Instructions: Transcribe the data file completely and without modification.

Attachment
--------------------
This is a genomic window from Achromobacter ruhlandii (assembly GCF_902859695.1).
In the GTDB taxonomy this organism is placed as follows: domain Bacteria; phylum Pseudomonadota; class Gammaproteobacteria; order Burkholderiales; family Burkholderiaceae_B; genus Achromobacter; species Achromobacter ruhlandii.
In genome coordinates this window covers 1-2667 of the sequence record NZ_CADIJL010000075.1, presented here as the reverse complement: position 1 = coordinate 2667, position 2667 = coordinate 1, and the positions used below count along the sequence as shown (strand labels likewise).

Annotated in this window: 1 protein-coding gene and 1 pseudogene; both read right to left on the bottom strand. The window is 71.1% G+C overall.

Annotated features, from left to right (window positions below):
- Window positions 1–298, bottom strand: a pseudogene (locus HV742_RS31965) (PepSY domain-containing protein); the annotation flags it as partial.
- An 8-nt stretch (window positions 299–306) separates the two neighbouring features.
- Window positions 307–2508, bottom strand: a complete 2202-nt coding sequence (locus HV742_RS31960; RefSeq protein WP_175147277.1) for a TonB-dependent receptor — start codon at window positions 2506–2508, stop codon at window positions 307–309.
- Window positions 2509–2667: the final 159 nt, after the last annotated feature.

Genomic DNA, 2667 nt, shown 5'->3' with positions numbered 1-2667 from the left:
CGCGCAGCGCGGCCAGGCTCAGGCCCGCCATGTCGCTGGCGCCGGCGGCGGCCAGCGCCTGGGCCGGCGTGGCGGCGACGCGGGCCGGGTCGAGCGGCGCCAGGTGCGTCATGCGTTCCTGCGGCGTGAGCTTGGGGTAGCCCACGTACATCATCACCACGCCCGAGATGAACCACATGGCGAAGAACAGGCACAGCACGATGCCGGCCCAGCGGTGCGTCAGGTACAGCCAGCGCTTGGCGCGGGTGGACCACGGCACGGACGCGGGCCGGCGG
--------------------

This is a genomic window from Achromobacter ruhlandii (assembly GCF_902859695.1).
In the GTDB taxonomy this organism is placed as follows: domain Bacteria; phylum Pseudomonadota; class Gammaproteobacteria; order Burkholderiales; family Burkholderiaceae_B; genus Achromobacter; species Achromobacter ruhlandii.
In genome coordinates this window covers 1-2667 of the sequence record NZ_CADIJL010000075.1, presented here as the reverse complement: position 1 = coordinate 2667, position 2667 = coordinate 1, and the positions used below count along the sequence as shown (strand labels likewise).

Annotated in this window: 1 protein-coding gene and 1 pseudogene; both read right to left on the bottom strand. The window is 71.1% G+C overall.

Annotated features, from left to right (window positions below):
- Window positions 1–298, bottom strand: a pseudogene (locus HV742_RS31965) (PepSY domain-containing protein); the annotation flags it as partial.
- An 8-nt stretch (window positions 299–306) separates the two neighbouring features.
- Window positions 307–2508, bottom strand: a complete 2202-nt coding sequence (locus HV742_RS31960; RefSeq protein WP_175147277.1) for a TonB-dependent receptor — start codon at window positions 2506–2508, stop codon at window positions 307–309.
- Window positions 2509–2667: the final 159 nt, after the last annotated feature.

Genomic DNA, 2667 nt, shown 5'->3' with positions numbered 1-2667 from the left:
CGCGCAGCGCGGCCAGGCTCAGGCCCGCCATGTCGCTGGCGCCGGCGGCGGCCAGCGCCTGGGCCGGCGTGGCGGCGACGCGGGCCGGGTCGAGCGGCGCCAGGTGCGTCATGCGTTCCTGCGGCGTGAGCTTGGGGTAGCCCACGTACATCATCACCACGCCCGAGATGAACCACATGGCGAAGAACAGGCACAGCACGATGCCGGCCCAGCGGTGCGTCAGGTACAGCCAGCGCTTGGCGCGGGTGGACCACGGCACGGACGCGGGCCGGCGG